Just a week prior, the worst natural disaster our state has ever seen tore through Tuscaloosa before moving on to the Birmingham area, Shoal Creek Valley, and beyond. The epic tornado- and the many others that developed across Alabama- set records and no doubt gave meteorologists the set-up of a lifetime.

Will and I watched on TV as long as the live feed held... which was long enough for me to see the massive funnel stroll right by campus, down 15th Street towards McFarland and think, "This looks like a scene from Twister." Then the feed went black and we switched gears, preparing for it to hit Birmingham and wondering if Leeds was next.

I honestly don't know how it missed us.

Shoal Creek Valley just up the road from us wasn't so lucky. And neither were so many other small towns who, even today, are just getting help with supplies and volunteers.

I spent Thursday and Friday hanging on every facebook post and tweet because of the cell phone tower damage, fighting survivor guilt for only losing half of my butterfly bush and power for a few hours, and trying to wrap my brain around the extent of the damage and what I could do to help fix it.

Will and I transported supplies donated by my mom and Tim, a college friend from GA who was kind enough to split his donations with our area before moving on to Ttown. Will has spent hours in Shoal Creek Valley, gathering pictures and stories that bigger papers weren't even aware of while I brought hay and horse feel to the ASPCI.

Drops in the bucket.

That Saturday, a friend of mine from NICU posted that she needed nurses to help staff her 3 Red Cross clinics in Cullman. So Sunday morning 7 RN friends and I loaded up. When one of my classmates asked me what we were going to be doing, I realized that I didn't know either. She was concerned about being outside of her element- understandable for 8 ICU nurses used to having any and all monitoring equipment and medications at our disposal. I laughed and said, "Now's not the time to doubt yourself!"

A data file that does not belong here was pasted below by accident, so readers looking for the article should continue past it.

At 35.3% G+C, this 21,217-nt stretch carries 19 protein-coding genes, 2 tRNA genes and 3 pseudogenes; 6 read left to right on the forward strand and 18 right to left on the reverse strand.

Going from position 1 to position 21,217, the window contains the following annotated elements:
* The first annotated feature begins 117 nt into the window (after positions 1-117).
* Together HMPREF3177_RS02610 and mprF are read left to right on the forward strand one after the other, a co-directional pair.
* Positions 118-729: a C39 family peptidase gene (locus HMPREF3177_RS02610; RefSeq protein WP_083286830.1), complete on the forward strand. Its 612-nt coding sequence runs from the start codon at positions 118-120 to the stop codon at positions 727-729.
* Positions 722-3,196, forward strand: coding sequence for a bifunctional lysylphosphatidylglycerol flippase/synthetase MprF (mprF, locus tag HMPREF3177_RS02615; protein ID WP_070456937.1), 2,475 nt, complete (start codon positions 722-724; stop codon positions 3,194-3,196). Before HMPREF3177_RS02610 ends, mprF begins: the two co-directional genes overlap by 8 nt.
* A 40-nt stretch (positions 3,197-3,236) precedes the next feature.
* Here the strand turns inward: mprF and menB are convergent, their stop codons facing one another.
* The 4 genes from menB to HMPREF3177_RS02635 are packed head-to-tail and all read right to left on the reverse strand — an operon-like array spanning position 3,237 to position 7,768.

This is some of what we found:

Cell phone tower bent like a pipe-cleaner.

What I believe is First UMC where my friend Peter used to pastor.

We didn't do much in terms of nursing- but we were there, so the clinics were open.

A few more drops in the bucket.

I was supposed to study Monday and Tuesday... boards coming up in June and all that jazz... distracted doesn't even begin to cover it.

Wednesday, after record-setting UMCOR training, we went with a group from LCUMC to Tuscaloosa to help remove debris from homes. We got our work order from First UMC downtown and headed down 15th Street toward Alberta. Everything looked completely normal until we hit McAlister's.


The other people in our van must think I'm mental because I cried.

That's right. That's DCH, plain as day, from 15th Street. That's not normal.

On our way back to get our second work order, we stopped at the 15th/McFarland intersection and had the following conversation:
W: "Huh. You really can see the Coliseum from here."
S: "Where?"
W: "Look through the Chevron."

We completed our second job in Holt- where the homeowner's only request was that we do our best to save his garden, which was under 2 huge trees- drove through this:

then went to the office of one of our volunteers, right off McFarland on 13th Street and next to this:

That's the Milo's Will and Peter, and sometimes Amanda and I, ate at every Tuesday night. (Also the site of one shopping cart liberation... no further comment...)

Proof of insane wind speed #1: a shingle stuck like a disc in the wall.

Proof of insane wind speed #2: Cars. Stacked.


I cried again when we left. As hard as it was to be there, it was harder to leave.
Tuscaloosa was the second place I ever lived.
I spent 6 years there- figured out what I really wanted to do with my life, met my future husband, started so many of the best friendships I still have, had some many stories and memories in those buildings.